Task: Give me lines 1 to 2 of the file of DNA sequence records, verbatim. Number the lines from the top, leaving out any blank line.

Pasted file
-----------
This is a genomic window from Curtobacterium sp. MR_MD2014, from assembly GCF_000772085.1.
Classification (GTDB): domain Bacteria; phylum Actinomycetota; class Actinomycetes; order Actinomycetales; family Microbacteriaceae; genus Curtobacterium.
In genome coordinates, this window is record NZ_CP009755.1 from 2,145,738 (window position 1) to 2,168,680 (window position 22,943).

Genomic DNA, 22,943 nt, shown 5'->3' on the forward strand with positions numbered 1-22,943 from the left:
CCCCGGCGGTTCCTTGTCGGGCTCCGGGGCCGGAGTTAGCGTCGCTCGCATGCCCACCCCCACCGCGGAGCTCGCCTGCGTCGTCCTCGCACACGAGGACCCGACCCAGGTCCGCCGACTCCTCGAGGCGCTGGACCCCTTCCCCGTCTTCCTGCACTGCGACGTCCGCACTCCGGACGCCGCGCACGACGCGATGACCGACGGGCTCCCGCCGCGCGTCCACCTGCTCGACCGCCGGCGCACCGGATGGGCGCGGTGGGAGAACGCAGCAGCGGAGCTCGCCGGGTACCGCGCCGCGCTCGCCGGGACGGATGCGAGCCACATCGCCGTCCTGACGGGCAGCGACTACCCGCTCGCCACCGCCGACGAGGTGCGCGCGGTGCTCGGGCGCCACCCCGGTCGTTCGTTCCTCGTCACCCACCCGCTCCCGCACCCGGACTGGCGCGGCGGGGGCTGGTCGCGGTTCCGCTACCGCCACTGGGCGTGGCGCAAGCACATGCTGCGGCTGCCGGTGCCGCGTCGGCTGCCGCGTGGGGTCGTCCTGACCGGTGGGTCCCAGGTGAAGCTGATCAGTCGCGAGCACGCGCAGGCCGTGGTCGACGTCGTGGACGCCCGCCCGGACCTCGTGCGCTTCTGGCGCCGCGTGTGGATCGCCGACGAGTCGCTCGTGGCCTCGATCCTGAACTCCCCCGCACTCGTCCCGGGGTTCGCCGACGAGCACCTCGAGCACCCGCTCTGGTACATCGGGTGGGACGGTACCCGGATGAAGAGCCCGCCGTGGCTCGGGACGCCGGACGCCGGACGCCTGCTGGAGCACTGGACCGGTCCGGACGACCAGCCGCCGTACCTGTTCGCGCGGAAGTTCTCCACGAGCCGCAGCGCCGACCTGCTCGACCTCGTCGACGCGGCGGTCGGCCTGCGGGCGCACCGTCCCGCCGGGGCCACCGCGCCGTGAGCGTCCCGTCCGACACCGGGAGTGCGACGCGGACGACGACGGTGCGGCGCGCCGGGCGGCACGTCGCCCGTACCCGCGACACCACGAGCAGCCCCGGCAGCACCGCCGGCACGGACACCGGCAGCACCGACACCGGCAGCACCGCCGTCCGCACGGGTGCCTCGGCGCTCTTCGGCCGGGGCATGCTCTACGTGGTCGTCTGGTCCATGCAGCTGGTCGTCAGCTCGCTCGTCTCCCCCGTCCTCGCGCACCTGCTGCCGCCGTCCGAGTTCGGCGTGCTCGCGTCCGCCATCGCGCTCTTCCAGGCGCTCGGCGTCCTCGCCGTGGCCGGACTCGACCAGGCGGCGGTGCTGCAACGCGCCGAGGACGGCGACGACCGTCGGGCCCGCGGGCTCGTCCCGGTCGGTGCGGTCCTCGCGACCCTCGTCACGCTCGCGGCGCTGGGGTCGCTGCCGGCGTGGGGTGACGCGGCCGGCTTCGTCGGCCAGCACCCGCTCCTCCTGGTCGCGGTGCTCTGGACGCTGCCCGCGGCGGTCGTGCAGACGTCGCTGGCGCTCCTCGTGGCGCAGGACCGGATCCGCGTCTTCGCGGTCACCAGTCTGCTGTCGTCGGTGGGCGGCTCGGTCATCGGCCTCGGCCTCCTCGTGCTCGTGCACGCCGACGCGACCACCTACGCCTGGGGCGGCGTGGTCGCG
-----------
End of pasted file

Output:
This is a genomic window from Curtobacterium sp. MR_MD2014, from assembly GCF_000772085.1.
Classification (GTDB): domain Bacteria; phylum Actinomycetota; class Actinomycetes; order Actinomycetales; family Microbacteriaceae; genus Curtobacterium.